Soldiers on the move in the front line have little time to care for their feet. General George S Patton did however, recognise when soldiers wore good quality boots they fought like Trojans. Today’s makers of combat boots totally agree. Since the Gulf War of 1991, the design of combat boots has changed to meet the climate of the theatre of war.
Traditionally, combat boots were "stiff and heavy,” designed for durability more than performance. Technology has helped designers make them "lightweight, and biomechanically correct. The average soldier carries 120 –150 pounds of equipment and needs to be stable on rough and unfamiliar terrain. It is important therefore, their footwear promotes good posture, includse shock absorbing soles, and is made with breathable fabrics for variable climatic conditions. A long way from the barefoot wars of Alexander the Great.
Modern military footwear is designed to cope with special operations and quick-strike missions, where speed and manoeuvrability are critical. However, like the best laid schemes of mice and men, this does not always work. Modern theatre of war takes place on diverse surfaces and boots need to cope with the rigors of desert, jungle, urban and country settings. Waterproofing is important but so too is aeration with many military disasters in the past to support the importance of the right boot for the right battlefield. US troops were reported slipping in their chemical-protection boots when the rubber soles were not a match for the dust. A sad sign of the times but necessity none the less the military boot of the future will protect the wearer against biochemical warfare.
Sometimes prototypes in situ can presented technical problems which may endanger those left to wear them. Black protective over-boots made of rubber, were worn over the troops' normal combat boots However, it was soon discovered the footwear trapped heat and blocked airflow. Trench foot (or immersion foot) again plagued the fighting forces. Some medical corpsmen ordered their troops to air their feet out for at least two hours each day. Despite a semi-permeable material designed to release heat and moisture, much like the Gore-Tex fabric used by campers and hikers, the MOPP suits failed to "breathe" as temperatures near Baghdad topped 100 degrees in the afternoons. Back to the drawing board for the designers.
Feeding and clothing an army is critical and a major task itself. Prior to Iraq hostilities some British troops were forced to train for action in running shoes because of a shortage of combat boots. When the boots eventually arrived, the hot sun caused them to disintegrate. British soldiers were left to scavenge for Iraqi army boots. A similar incident was reported during the Falkland’s War when the wet conditions caused issued boots to disintegrate. Argentinean boots were more suited to the conditions and hence a prized possession by he advancing trioops. In Afghanistan Army issue combat boots proved too inflexible for crossing mountain terrain. The inferior soles were easily worn down or ripped up when climbing on rocks. Soldiers also said their feet were perpetually cold and wet because the insulated lining of the cold-weather boots made their feet sweat too much, and the boots could take days to dry out.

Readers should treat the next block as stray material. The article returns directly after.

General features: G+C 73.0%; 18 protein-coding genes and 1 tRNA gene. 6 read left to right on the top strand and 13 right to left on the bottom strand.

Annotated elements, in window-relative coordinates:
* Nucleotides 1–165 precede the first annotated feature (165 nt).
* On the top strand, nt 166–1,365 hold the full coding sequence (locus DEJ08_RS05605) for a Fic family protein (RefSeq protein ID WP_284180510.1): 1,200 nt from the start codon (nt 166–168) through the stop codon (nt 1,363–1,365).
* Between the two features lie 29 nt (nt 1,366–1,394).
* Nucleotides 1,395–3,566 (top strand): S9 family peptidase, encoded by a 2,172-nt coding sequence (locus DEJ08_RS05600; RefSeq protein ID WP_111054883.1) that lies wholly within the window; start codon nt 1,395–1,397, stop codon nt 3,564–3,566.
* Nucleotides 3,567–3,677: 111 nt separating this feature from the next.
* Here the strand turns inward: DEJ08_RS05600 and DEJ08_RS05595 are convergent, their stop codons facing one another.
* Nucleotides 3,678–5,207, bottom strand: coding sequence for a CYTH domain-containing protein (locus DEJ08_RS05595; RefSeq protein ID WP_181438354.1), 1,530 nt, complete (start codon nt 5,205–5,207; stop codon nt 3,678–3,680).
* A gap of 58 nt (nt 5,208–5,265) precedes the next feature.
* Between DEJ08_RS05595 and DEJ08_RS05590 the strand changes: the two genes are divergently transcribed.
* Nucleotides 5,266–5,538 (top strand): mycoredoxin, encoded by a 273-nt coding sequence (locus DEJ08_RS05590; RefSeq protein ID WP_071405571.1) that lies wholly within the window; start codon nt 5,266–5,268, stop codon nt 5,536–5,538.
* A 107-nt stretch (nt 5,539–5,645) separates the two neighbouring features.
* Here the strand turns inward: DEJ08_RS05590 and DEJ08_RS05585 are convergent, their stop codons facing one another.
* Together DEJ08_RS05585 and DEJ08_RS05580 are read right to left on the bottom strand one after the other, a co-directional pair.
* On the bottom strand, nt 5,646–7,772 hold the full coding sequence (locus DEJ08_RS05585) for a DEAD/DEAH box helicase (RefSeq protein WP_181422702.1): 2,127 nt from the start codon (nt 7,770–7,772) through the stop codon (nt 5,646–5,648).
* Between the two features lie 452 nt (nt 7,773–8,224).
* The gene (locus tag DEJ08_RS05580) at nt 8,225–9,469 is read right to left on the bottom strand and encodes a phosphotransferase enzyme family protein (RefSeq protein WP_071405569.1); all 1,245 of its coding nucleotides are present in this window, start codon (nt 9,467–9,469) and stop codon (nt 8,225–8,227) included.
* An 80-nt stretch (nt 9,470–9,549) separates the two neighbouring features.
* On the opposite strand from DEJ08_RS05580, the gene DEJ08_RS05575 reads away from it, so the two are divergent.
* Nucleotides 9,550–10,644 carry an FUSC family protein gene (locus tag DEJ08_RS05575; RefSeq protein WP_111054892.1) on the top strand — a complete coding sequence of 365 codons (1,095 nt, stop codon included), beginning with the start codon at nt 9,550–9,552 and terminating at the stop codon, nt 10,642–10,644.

An army marches on its stomach but in reality when the theatre of war involves inhospitable terrain, footwear plays a very important role. The hotspots of Iraq and Afghanistan have necessitated developments in military footwear which can cope with the territory as well as challenges in making sure the fighting force have the appropriate supplies for combat. Having comfortable feet is a priority for the modern soldier with no room for the old bad habit of wearing ill-fitting and or inadequately styled boots e.g. The Falklands War. Military issue footwear undergoes extensive tests in viva and in vitro, long before the troops lace them up. The major priorities are comfort with robustness plus the capability of dealing with temperature extremes and ground conditions. Military boots need to weather temperatures as high as 50C by day and often below 0, at night and on manovers, troops have often to cross sand and mountainous terrain. Boots need to give support a fully kitted soldier as well as withstand the rigours of conditions ranging from sandy desert to stony ground.
During a series of trials conducted in Iraq, Afghanistan and Cyprus, on behalf of the Ministry of Defence (MoD) the German Meindl (general issue) and the US Lowa heavy-duty desert boots (in combat roles) came tops. In a very sensible move non-combatant serving personnel will be issued with light weight patrol boots based on these styles and women soldiers will be issued with specialist female footwear appropriate to their role. In addition, troops involved in winter tours are offered two different types of specialist boots for the cold weather.
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